Our work on circular cities started with De Ceuvel and is now taking us to a number of countries around the world. You’ve heard it before: cities represent just 3% of the Earth’s surface but house more than half of the world’s population, consume over 75% of the global resources, and are responsible for up to 80% of greenhouse gas emissions. The circular economy can address these challenges by building a model that combines thriving economic development with ambitious sustainability goals. We’re very excited to be launching a Cities Program in 2018 that will work towards this. In the meantime, a few thought pieces we’ve been chewing on:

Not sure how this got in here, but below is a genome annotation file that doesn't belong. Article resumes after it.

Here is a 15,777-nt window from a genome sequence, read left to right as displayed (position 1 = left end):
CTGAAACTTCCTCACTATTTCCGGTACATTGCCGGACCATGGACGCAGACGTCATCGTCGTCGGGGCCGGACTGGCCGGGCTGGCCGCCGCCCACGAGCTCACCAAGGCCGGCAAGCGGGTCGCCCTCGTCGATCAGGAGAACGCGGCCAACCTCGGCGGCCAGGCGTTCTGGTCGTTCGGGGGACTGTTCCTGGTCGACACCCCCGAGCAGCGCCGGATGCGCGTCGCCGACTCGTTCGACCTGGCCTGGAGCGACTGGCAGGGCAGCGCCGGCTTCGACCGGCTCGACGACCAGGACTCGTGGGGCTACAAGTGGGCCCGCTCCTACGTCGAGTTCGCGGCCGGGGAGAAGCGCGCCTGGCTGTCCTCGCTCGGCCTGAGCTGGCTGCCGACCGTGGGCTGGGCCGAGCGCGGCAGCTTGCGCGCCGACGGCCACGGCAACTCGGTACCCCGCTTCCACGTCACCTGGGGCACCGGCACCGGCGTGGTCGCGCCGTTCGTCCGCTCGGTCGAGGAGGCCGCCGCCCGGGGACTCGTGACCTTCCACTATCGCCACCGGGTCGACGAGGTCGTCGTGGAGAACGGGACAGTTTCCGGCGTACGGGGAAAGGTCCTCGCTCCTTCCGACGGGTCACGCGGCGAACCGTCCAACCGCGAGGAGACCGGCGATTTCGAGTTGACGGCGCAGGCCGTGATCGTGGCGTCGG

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Built environment

The built environment is one of our most resource-intensive sectors, responsible for an estimated 60% of material use and 45% energy use globally. This makes it a critical leverage point for a circular economy, and we’ve identified various points at which to intervene in the system, starting right from the early stages of procurement, as well as the potential to ‘mine’ materials for new builds from demolition sites. We’re looking forward to many more projects in both of these spheres in 2018, some of which are already underway, as well as to sharing news of the range of projects we’re working on now with developers and housing corporations: